Friday, June 15, 2007
Holger Maass - The Idea Comes First
German photographer Holger Maass is an artist whose surrealist images are firmly grounded in photographic and digital technique
One can't merely look at a Holger Maass photograph; one is visually transported into a different place and time, not necessarily of this world, bringing to mind the quote, “I reject your reality and substitute my own.” Maass' photographs are more like snapshots of the deepest fantasies and dreams one has while lost in thought in a magical world only existent in your imagination—or in his imagination.
Surreal people and places take the place of the mundane. Gorgeous women and men tease you from the pages of a Maass advertisement, beckoning you to enter their impenetrable world. You would go, if you could. Alas, this world of brick and mortar keeps your feet planted firmly on the ground, leaving the characters and situations in Maass' photography alive only in the mind.
But as fanciful as Maass' images are, his visual inspiration comes from much more grounded work. The likes of Rubens, Botticelli and Titian have all inspired Maass' work. He's an avid visitor of Renaissance art exhibits and a devotee of European traditional art. His unique fusion of classic work and modern digital manipulation lends itself to a style that's solely his own.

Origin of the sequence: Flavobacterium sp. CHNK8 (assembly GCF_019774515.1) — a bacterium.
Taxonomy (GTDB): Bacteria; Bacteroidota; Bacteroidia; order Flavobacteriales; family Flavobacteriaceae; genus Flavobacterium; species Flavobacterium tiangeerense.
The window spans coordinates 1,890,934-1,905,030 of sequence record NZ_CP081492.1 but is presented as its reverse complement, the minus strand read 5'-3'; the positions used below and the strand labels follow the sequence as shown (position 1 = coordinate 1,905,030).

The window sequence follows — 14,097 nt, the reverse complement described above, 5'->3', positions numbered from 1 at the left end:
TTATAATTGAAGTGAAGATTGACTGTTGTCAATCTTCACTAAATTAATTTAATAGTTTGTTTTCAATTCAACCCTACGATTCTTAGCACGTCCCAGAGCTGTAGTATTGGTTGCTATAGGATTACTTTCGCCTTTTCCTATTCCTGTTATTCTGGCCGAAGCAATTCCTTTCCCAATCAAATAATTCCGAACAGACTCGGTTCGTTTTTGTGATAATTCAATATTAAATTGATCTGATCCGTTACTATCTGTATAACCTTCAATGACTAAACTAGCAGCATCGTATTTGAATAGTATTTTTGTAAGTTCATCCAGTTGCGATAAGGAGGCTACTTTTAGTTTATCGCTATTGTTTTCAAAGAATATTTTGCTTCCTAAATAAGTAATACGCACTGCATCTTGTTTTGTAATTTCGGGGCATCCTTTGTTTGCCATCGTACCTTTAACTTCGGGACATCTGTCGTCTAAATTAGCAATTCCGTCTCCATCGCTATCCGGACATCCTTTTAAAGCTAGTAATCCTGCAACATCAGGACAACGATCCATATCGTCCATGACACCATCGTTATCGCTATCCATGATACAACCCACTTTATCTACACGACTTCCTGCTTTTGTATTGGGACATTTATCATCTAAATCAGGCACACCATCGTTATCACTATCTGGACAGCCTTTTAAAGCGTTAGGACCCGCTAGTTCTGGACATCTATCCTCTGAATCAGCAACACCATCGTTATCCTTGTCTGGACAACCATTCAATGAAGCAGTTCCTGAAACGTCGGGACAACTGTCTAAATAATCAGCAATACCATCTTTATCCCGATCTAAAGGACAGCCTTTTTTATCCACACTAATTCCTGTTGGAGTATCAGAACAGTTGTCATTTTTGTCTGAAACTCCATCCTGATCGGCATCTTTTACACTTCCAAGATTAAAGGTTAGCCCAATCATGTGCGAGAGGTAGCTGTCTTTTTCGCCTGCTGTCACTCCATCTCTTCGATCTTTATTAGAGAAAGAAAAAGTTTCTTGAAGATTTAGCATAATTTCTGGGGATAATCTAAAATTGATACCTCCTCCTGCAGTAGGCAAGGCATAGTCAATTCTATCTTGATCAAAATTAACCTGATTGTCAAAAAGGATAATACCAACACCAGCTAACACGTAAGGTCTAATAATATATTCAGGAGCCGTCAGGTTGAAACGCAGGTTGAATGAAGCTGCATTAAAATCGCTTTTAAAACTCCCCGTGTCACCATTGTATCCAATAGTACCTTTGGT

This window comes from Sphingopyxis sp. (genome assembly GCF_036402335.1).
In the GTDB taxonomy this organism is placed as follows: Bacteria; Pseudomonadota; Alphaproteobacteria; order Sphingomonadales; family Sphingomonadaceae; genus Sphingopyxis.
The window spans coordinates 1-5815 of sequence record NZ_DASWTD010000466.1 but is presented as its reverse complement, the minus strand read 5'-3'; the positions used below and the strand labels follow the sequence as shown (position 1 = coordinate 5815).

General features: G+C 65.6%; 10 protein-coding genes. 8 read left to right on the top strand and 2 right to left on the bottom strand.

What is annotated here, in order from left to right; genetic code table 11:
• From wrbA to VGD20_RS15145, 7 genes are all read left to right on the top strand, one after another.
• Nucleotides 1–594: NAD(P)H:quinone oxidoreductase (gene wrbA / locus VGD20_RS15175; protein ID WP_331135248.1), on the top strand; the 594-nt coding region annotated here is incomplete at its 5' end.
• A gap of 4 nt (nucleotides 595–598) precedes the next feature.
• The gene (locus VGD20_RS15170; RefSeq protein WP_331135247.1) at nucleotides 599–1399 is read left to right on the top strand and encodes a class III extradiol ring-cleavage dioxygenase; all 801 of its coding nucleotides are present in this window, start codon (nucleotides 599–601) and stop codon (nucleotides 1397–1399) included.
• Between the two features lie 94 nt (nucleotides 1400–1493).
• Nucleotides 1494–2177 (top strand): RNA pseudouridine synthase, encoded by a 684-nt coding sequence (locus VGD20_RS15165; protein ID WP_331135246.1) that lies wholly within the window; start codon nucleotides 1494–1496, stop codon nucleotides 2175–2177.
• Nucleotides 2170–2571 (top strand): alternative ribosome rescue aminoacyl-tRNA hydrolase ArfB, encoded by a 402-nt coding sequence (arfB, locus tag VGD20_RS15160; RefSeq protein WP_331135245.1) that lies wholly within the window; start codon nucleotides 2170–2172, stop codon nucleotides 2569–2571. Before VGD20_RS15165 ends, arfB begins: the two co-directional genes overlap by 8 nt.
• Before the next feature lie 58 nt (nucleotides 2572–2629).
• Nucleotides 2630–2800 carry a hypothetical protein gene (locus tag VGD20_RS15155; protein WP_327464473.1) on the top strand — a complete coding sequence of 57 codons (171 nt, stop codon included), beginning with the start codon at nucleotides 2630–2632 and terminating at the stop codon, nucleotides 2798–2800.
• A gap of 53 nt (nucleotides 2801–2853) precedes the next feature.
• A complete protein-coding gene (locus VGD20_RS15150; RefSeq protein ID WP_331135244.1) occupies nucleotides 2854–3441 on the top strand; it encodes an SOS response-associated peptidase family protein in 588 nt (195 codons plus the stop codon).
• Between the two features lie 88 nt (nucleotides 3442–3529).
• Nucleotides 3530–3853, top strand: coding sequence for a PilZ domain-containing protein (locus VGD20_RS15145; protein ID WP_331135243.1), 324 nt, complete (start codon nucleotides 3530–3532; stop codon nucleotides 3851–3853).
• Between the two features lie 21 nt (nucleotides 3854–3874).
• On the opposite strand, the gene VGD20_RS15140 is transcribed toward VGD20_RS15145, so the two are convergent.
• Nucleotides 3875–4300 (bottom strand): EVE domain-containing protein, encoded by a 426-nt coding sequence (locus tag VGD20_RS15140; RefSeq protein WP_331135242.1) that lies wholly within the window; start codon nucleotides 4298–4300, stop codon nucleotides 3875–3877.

Where many new photographers can edit and create images that might look contrived and overdone, Maass has turned the process into a bona fide work of art. There's no mistaking Maass' photography as relying heavily on postproduction work, but as he himself admits, “A terrible or boring image will never become a good one using digital techniques.”
Continues Maass, “Many people take picture after picture, hoping that you can correct everything with digital manipulation techniques, but this is not always true. Sure, you can give that picture this special kick, but only if the source picture already was a good shot.”